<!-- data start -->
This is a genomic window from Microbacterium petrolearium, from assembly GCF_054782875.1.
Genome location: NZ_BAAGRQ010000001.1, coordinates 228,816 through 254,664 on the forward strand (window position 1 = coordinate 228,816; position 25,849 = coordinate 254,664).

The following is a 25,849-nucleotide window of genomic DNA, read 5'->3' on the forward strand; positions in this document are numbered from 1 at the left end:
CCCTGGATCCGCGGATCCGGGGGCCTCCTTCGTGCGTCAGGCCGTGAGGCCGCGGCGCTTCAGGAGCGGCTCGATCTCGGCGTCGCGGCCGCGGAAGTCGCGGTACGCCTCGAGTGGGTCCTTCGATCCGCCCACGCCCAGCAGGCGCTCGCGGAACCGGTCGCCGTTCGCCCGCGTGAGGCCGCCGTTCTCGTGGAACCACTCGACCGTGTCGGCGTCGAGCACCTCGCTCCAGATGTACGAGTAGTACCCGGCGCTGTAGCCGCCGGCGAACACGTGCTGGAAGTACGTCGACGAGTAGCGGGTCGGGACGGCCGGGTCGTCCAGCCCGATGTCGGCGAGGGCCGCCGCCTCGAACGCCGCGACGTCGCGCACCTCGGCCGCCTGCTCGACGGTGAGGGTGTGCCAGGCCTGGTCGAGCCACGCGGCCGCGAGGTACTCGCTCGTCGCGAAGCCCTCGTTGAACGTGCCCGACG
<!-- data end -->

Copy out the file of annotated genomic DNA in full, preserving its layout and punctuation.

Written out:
This is a genomic window from Microbacterium petrolearium, from assembly GCF_054782875.1.
Genome location: NZ_BAAGRQ010000001.1, coordinates 228,816 through 254,664 on the forward strand (window position 1 = coordinate 228,816; position 25,849 = coordinate 254,664).

The following is a 25,849-nucleotide window of genomic DNA, read 5'->3' on the forward strand; positions in this document are numbered from 1 at the left end:
CCCTGGATCCGCGGATCCGGGGGCCTCCTTCGTGCGTCAGGCCGTGAGGCCGCGGCGCTTCAGGAGCGGCTCGATCTCGGCGTCGCGGCCGCGGAAGTCGCGGTACGCCTCGAGTGGGTCCTTCGATCCGCCCACGCCCAGCAGGCGCTCGCGGAACCGGTCGCCGTTCGCCCGCGTGAGGCCGCCGTTCTCGTGGAACCACTCGACCGTGTCGGCGTCGAGCACCTCGCTCCAGATGTACGAGTAGTACCCGGCGCTGTAGCCGCCGGCGAACACGTGCTGGAAGTACGTCGACGAGTAGCGGGTCGGGACGGCCGGGTCGTCCAGCCCGATGTCGGCGAGGGCCGCCGCCTCGAACGCCGCGACGTCGCGCACCTCGGCCGCCTGCTCGACGGTGAGGGTGTGCCAGGCCTGGTCGAGCCACGCGGCCGCGAGGTACTCGCTCGTCGCGAAGCCCTCGTTGAACGTGCCCGACG